Aesop Rock: Well being a Hip Hop producer who got his start by doing a lot of sampling, Hip Hop is essentially a patchwork of every other type of music. I don’t stick to sampling just Jazz, or just Rock, or just Classical – I like it all.  I like combing through all genres and seeing what I can pull from them – what little part of this can I drag into my world? These days I try to combine samples with live instrumentation, and it just furthers the possibilities of pulling from all over the place.  I like that Hip Hop production borrows from everywhere. I like having a patchwork-y sound.

DX: How have other Hip Hop producers molded your sound, in your opinion?

Aesop Rock: I have spent some time around some talented people, but I also never really had anyone sit me down to say, “Do this this way.” I remember learning to sample on the ASR-10 with Blockhead while reading the instruction manual – nobody was like, “Do this to freak it.” [Laughing]  I always hear beats I love but I never really knew how to go for the sound. It’s a ton of trial and error. I picked up tips from people I was around a lot, Blockhead, Camu [Tao], etcetera. But there is a fair amount of sitting alone, trying things out until you stumble onto a sound that inexplicably is inspiring you to rhyme. You could be going for one thing all day – like you really want some long violin line – then after hours you stumble on a half-second banjo riff and that’s that. Whatever ties the room together.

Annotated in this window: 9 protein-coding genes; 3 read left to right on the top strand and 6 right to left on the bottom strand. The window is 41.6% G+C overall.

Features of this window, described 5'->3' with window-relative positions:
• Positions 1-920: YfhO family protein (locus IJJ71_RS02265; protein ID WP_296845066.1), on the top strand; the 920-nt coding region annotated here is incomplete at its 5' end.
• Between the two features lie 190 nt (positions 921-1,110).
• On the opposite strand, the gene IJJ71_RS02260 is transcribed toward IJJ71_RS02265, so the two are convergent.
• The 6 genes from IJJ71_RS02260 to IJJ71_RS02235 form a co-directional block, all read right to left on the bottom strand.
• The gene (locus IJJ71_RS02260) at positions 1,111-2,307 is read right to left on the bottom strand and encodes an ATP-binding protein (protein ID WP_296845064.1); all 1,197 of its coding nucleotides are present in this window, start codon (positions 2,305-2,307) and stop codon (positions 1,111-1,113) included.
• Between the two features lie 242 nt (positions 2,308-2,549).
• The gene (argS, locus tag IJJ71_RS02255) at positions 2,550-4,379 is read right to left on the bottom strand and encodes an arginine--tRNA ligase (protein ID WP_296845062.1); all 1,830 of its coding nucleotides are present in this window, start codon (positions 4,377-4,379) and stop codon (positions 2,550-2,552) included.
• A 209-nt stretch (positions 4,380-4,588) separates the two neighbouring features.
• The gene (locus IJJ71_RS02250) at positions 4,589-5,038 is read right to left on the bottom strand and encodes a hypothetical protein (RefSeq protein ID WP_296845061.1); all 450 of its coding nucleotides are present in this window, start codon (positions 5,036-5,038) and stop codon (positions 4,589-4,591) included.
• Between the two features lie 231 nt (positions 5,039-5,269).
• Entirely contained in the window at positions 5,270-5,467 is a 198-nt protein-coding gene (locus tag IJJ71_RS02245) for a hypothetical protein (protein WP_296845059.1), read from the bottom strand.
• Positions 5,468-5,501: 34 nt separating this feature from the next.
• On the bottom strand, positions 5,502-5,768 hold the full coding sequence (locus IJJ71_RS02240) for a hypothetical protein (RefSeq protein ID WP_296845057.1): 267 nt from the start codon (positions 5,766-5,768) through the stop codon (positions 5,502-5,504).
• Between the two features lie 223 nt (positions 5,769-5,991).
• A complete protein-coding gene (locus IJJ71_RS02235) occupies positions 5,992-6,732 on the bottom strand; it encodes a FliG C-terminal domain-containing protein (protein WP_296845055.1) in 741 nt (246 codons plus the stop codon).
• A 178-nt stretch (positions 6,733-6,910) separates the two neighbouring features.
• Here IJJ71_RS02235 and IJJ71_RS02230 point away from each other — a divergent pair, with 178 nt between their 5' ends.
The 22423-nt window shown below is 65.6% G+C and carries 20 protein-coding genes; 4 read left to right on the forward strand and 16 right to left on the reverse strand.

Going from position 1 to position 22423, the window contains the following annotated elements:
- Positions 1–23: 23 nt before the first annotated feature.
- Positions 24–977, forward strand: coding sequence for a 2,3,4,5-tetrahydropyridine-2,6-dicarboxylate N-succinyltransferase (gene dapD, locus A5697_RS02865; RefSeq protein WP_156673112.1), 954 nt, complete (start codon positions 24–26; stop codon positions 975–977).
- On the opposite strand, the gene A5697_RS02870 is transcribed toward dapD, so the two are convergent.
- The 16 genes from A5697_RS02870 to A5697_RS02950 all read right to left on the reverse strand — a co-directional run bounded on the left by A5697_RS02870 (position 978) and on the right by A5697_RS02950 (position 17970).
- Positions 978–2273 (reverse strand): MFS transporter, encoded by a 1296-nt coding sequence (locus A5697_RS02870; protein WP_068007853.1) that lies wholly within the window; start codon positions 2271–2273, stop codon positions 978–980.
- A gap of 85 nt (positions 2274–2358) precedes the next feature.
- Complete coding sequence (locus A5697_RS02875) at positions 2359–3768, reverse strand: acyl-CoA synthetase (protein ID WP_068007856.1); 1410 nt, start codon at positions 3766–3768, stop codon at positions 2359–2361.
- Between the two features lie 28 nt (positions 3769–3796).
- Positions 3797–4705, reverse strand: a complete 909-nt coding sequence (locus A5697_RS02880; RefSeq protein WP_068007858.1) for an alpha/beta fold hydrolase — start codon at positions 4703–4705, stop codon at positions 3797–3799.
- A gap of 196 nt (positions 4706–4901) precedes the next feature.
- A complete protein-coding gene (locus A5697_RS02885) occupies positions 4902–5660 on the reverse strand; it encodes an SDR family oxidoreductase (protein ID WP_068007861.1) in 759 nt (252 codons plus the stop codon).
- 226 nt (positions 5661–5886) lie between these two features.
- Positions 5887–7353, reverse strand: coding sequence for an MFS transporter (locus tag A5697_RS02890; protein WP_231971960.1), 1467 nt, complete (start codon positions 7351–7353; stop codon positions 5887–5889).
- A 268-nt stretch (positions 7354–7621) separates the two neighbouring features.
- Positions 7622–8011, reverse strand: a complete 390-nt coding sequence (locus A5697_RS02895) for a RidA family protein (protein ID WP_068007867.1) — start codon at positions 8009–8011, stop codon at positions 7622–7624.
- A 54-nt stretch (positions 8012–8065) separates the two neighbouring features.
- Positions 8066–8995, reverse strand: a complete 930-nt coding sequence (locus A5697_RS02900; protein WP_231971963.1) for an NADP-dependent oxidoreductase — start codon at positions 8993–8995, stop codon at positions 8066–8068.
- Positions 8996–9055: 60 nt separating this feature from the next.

Aesop Rock Says Skelethon Was “Maddening,” Explains Lyrics To “Daylight”

DX: You’ve been open about how this album [Skelethon] has been both rewarding and that it was maddening while recording/producing. What was most rewarding about the project? What drove you mad?

Aesop Rock: I think I tend to find record making pretty maddening in general. For me, it’s just an exhausting process, one that I love and wouldn’t trade for the world – but an exhausting one no less. I guess being at the helm of the rhymes and beats for the whole project – you run the risk of just tinkering and tinkering and tinkering – forever. I could add and subtract little things from these songs all day everyday. It’s difficult to just let something be done. You can have five people telling you, “Nice, it’s done!,” but you want it to be so damn good that you’ll second guess forever. I think in general that’s what can get maddening with this stuff – just ironing out the intricacies.  Once it’s all in place, that’s when the reward feeling comes.

DX: What have you learned about yourself as an emcee while recording this album?

Aesop Rock: I think I just learned that there is so, so, so much uncovered ground in the world of emceeing.  So much to explore.